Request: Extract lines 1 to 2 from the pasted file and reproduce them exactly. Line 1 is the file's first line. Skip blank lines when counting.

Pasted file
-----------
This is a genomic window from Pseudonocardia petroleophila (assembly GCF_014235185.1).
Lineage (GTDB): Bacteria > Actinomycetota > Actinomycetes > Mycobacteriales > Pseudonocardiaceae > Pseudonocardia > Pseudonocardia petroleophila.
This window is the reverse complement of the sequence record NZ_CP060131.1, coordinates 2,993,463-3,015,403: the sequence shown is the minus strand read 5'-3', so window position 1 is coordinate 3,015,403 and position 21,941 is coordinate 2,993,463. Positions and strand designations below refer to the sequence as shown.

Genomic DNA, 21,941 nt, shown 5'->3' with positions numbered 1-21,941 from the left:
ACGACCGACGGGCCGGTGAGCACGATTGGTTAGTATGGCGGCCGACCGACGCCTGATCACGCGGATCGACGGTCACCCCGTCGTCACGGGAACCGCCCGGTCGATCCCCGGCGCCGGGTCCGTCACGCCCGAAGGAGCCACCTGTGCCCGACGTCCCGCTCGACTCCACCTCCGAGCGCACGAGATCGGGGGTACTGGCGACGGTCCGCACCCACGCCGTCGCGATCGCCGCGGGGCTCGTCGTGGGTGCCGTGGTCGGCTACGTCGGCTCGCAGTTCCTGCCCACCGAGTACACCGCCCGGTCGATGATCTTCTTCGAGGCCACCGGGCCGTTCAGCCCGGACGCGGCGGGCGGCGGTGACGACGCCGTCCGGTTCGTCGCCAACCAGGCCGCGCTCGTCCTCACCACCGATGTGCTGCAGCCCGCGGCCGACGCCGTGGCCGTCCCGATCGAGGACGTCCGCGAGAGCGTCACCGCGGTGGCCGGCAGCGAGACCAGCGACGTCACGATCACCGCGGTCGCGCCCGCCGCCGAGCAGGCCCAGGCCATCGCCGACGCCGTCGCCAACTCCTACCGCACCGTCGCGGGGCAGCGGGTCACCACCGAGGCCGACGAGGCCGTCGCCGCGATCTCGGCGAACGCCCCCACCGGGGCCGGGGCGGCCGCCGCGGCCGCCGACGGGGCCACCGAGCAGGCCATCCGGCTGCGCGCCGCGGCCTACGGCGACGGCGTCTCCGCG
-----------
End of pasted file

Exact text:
This is a genomic window from Pseudonocardia petroleophila (assembly GCF_014235185.1).
Lineage (GTDB): Bacteria > Actinomycetota > Actinomycetes > Mycobacteriales > Pseudonocardiaceae > Pseudonocardia > Pseudonocardia petroleophila.